Johnson: Yes, precisely! I gave this feature of biblical philosophy the wonky title “trans-demographic”—meaning: no person of any age or income can be restricted from this philosophical tradition. As I said above, it’s not just that it’s available but it’s expected of every single Israelite and member of the Jesus following way. Deuteronomy 4 argued that nations would look at Israel and note that they have a God so near to them who gives them instruction — torah. The goal is for them, as a people, to be wise and discerning (Deut 4:6) A little bit later in Deuteronomy, the renowned Shema passage reinforces that this wisdom and discernment given to Israel is also for her children. But we would have already known that from the Passover which is an entire ritual dedicated to training Israelites and their children to properly understanding their relationship to God and history. No other wisdom or philosophical tradition in the ancient world — or maybe even today — values and demands participation from every member of the community no matter their rank or intellectual ability. That makes this aspect of the biblical philosophical tradition unique in the world of intellectual traditions.
Moore: Have you considered writing a less academic version of Biblical Philosophy?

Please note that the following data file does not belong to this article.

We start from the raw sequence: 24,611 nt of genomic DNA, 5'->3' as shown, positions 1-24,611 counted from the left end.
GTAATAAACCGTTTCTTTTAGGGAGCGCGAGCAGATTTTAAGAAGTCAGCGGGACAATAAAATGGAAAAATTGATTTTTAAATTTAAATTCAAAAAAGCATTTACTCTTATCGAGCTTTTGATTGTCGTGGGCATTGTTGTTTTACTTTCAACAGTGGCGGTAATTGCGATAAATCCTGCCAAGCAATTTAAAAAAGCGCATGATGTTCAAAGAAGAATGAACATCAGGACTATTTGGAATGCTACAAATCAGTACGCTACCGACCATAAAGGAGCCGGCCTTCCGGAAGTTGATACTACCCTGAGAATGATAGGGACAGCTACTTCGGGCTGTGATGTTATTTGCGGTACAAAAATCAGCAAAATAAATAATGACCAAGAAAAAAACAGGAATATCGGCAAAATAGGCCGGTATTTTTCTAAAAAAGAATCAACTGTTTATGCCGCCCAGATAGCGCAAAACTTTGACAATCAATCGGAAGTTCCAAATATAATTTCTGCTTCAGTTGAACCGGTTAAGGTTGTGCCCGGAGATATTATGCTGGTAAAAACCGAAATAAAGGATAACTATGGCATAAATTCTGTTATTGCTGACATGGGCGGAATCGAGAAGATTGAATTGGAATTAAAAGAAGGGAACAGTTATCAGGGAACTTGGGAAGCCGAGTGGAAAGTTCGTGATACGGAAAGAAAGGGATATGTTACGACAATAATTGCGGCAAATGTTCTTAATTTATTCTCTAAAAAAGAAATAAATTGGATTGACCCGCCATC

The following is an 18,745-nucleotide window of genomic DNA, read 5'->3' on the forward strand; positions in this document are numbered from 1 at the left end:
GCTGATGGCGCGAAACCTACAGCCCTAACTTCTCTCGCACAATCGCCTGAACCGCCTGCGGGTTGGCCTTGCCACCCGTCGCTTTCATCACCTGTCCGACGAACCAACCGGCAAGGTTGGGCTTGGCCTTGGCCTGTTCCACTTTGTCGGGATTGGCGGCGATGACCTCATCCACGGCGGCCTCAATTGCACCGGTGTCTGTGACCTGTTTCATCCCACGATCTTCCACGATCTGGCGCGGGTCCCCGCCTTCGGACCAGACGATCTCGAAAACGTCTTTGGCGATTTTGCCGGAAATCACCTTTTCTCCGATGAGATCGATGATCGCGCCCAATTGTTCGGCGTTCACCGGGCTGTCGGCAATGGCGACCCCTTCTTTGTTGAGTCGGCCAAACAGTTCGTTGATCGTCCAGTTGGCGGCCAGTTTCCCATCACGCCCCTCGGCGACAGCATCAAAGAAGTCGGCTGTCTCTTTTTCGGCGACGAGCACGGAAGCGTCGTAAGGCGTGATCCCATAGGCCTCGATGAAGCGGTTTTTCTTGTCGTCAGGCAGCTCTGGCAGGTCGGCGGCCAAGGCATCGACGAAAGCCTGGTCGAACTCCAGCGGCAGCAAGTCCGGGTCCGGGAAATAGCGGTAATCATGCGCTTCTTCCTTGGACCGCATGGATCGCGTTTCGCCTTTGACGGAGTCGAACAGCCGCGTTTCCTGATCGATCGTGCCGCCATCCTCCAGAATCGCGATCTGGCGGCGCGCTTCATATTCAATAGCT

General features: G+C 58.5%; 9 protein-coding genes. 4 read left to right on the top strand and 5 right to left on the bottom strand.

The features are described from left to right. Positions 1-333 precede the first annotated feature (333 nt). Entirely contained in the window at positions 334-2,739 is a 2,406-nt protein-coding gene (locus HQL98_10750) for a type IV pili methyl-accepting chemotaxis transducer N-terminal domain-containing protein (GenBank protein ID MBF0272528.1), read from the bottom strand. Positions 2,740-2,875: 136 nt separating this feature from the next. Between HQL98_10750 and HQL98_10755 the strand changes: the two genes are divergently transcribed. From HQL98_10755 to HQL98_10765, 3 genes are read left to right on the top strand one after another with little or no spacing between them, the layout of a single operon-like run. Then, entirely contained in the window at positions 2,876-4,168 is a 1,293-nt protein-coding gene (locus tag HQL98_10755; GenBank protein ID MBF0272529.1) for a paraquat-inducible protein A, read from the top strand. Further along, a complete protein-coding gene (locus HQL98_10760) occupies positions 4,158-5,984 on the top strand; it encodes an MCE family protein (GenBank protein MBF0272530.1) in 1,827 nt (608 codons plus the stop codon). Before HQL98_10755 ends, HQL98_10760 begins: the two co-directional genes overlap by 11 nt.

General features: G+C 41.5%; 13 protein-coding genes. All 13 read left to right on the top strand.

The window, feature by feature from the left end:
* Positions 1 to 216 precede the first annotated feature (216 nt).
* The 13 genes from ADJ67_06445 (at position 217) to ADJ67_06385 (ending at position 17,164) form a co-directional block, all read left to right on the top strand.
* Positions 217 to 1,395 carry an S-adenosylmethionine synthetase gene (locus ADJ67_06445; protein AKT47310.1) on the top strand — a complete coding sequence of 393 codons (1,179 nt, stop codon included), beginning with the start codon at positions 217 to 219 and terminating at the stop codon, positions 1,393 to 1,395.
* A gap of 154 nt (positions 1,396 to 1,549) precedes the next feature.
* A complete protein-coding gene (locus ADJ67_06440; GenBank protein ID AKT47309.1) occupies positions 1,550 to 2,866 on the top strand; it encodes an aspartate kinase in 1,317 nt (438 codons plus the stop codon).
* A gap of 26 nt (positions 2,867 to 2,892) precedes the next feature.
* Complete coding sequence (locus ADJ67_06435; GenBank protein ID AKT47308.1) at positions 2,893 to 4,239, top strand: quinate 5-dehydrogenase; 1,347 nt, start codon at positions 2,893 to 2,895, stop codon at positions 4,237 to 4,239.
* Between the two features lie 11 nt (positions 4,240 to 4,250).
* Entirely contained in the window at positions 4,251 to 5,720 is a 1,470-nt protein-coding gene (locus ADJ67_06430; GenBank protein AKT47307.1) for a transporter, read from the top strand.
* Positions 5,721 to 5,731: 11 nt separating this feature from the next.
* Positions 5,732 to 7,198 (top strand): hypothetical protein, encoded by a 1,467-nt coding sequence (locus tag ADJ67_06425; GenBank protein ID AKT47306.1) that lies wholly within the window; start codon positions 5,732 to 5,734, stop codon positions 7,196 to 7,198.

Johnson: Absolutely! Know any publishers who are ready to take on a trade book version of this?
Moore: What are two or three things you hope your readers gain from reading your book?
Johnson: I hope to the depths of my being that Christians will begin to understand that we have inherited the greatest intellectual tradition in human history with no real rivals. We today have not plumbed its depths the way that many of our Christian ancestors did. We run quickly to other philosophical schemes, whether the Greco-Roman schemes or enlightenment traditions, and yet we are so slow to turn up the volume on the philosophical tradition within the Bible texts themselves.
I hope that this book will inspire people to trace the thinking of the biblical authors first, and then put those voices in conversation with all the traditions that follow, including the sharpest minds of our day. This requires not just studying books of the Bible, but also putting into practice all the prescriptions of the biblical authors and becoming the kind of community that can be wise and discerning according to God’s standards. There is no other intellectual tradition worth learning to the neglect of the biblical tradition.
That may sound narrow-minded and biblicist, but I would include ventures such as the scientific enterprise as natural extensions of the biblical intellectual tradition (and I argue why in this book). Thanks for the opportunity to talk about this work!